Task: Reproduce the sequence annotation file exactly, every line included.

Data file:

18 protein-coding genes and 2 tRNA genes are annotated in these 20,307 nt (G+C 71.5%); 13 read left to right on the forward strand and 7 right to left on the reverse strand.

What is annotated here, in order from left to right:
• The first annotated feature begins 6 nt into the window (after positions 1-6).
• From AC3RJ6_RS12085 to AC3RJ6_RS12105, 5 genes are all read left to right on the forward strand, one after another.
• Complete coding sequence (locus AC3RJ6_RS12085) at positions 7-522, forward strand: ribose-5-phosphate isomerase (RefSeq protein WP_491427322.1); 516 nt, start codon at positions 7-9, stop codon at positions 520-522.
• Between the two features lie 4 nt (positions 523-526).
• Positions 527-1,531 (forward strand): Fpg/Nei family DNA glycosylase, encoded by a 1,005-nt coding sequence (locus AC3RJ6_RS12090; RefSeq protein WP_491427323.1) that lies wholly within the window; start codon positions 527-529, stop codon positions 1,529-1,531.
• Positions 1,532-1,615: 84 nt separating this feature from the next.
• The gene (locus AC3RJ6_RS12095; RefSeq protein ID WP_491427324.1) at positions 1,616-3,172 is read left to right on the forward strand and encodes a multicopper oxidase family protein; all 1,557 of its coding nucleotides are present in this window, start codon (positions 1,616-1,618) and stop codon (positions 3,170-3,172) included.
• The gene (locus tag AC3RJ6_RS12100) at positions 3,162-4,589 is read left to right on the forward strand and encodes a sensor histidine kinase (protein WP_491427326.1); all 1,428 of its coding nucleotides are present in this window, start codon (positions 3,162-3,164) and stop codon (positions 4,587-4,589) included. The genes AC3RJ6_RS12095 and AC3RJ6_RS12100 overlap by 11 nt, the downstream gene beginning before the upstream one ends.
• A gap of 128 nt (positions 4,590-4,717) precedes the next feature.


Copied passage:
18 protein-coding genes and 2 tRNA genes are annotated in these 20,307 nt (G+C 71.5%); 13 read left to right on the forward strand and 7 right to left on the reverse strand.

What is annotated here, in order from left to right:
• The first annotated feature begins 6 nt into the window (after positions 1-6).
• From AC3RJ6_RS12085 to AC3RJ6_RS12105, 5 genes are all read left to right on the forward strand, one after another.
• Complete coding sequence (locus AC3RJ6_RS12085) at positions 7-522, forward strand: ribose-5-phosphate isomerase (RefSeq protein WP_491427322.1); 516 nt, start codon at positions 7-9, stop codon at positions 520-522.
• Between the two features lie 4 nt (positions 523-526).
• Positions 527-1,531 (forward strand): Fpg/Nei family DNA glycosylase, encoded by a 1,005-nt coding sequence (locus AC3RJ6_RS12090; RefSeq protein WP_491427323.1) that lies wholly within the window; start codon positions 527-529, stop codon positions 1,529-1,531.
• Positions 1,532-1,615: 84 nt separating this feature from the next.
• The gene (locus AC3RJ6_RS12095; RefSeq protein ID WP_491427324.1) at positions 1,616-3,172 is read left to right on the forward strand and encodes a multicopper oxidase family protein; all 1,557 of its coding nucleotides are present in this window, start codon (positions 1,616-1,618) and stop codon (positions 3,170-3,172) included.
• The gene (locus tag AC3RJ6_RS12100) at positions 3,162-4,589 is read left to right on the forward strand and encodes a sensor histidine kinase (protein WP_491427326.1); all 1,428 of its coding nucleotides are present in this window, start codon (positions 3,162-3,164) and stop codon (positions 4,587-4,589) included. The genes AC3RJ6_RS12095 and AC3RJ6_RS12100 overlap by 11 nt, the downstream gene beginning before the upstream one ends.
• A gap of 128 nt (positions 4,590-4,717) precedes the next feature.